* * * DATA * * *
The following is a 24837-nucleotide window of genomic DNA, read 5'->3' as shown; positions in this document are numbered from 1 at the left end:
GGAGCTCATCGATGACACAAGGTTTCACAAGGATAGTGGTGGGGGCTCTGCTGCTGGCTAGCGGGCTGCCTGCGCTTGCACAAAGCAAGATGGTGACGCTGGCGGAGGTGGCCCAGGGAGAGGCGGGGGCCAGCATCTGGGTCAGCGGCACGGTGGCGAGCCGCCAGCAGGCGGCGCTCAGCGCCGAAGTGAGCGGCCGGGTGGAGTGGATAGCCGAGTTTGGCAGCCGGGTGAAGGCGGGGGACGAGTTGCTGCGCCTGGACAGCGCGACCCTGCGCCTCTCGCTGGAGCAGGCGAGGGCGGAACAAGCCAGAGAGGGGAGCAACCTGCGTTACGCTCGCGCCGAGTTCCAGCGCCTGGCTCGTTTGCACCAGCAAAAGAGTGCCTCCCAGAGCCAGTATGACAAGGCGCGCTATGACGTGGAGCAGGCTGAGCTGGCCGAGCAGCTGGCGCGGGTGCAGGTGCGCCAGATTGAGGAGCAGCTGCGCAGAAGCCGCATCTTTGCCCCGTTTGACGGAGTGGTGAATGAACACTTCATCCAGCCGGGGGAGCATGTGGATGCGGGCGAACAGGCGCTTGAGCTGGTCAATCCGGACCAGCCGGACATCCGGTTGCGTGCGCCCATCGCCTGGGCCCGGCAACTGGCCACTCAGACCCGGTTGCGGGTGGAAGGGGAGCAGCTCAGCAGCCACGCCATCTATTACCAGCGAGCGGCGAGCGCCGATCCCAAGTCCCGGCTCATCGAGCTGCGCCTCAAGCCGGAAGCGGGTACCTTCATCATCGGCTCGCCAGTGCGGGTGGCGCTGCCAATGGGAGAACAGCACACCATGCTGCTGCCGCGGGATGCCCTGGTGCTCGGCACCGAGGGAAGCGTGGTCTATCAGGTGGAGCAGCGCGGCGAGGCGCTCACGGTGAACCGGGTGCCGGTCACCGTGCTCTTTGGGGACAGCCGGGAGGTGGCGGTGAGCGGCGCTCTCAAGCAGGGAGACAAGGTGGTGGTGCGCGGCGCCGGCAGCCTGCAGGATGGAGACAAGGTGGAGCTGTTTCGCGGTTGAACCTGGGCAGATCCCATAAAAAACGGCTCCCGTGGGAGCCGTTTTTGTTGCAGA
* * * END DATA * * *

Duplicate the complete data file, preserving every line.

The following is a 24837-nucleotide window of genomic DNA, read 5'->3' as shown; positions in this document are numbered from 1 at the left end:
GGAGCTCATCGATGACACAAGGTTTCACAAGGATAGTGGTGGGGGCTCTGCTGCTGGCTAGCGGGCTGCCTGCGCTTGCACAAAGCAAGATGGTGACGCTGGCGGAGGTGGCCCAGGGAGAGGCGGGGGCCAGCATCTGGGTCAGCGGCACGGTGGCGAGCCGCCAGCAGGCGGCGCTCAGCGCCGAAGTGAGCGGCCGGGTGGAGTGGATAGCCGAGTTTGGCAGCCGGGTGAAGGCGGGGGACGAGTTGCTGCGCCTGGACAGCGCGACCCTGCGCCTCTCGCTGGAGCAGGCGAGGGCGGAACAAGCCAGAGAGGGGAGCAACCTGCGTTACGCTCGCGCCGAGTTCCAGCGCCTGGCTCGTTTGCACCAGCAAAAGAGTGCCTCCCAGAGCCAGTATGACAAGGCGCGCTATGACGTGGAGCAGGCTGAGCTGGCCGAGCAGCTGGCGCGGGTGCAGGTGCGCCAGATTGAGGAGCAGCTGCGCAGAAGCCGCATCTTTGCCCCGTTTGACGGAGTGGTGAATGAACACTTCATCCAGCCGGGGGAGCATGTGGATGCGGGCGAACAGGCGCTTGAGCTGGTCAATCCGGACCAGCCGGACATCCGGTTGCGTGCGCCCATCGCCTGGGCCCGGCAACTGGCCACTCAGACCCGGTTGCGGGTGGAAGGGGAGCAGCTCAGCAGCCACGCCATCTATTACCAGCGAGCGGCGAGCGCCGATCCCAAGTCCCGGCTCATCGAGCTGCGCCTCAAGCCGGAAGCGGGTACCTTCATCATCGGCTCGCCAGTGCGGGTGGCGCTGCCAATGGGAGAACAGCACACCATGCTGCTGCCGCGGGATGCCCTGGTGCTCGGCACCGAGGGAAGCGTGGTCTATCAGGTGGAGCAGCGCGGCGAGGCGCTCACGGTGAACCGGGTGCCGGTCACCGTGCTCTTTGGGGACAGCCGGGAGGTGGCGGTGAGCGGCGCTCTCAAGCAGGGAGACAAGGTGGTGGTGCGCGGCGCCGGCAGCCTGCAGGATGGAGACAAGGTGGAGCTGTTTCGCGGTTGAACCTGGGCAGATCCCATAAAAAACGGCTCCCGTGGGAGCCGTTTTTGTTGCAGA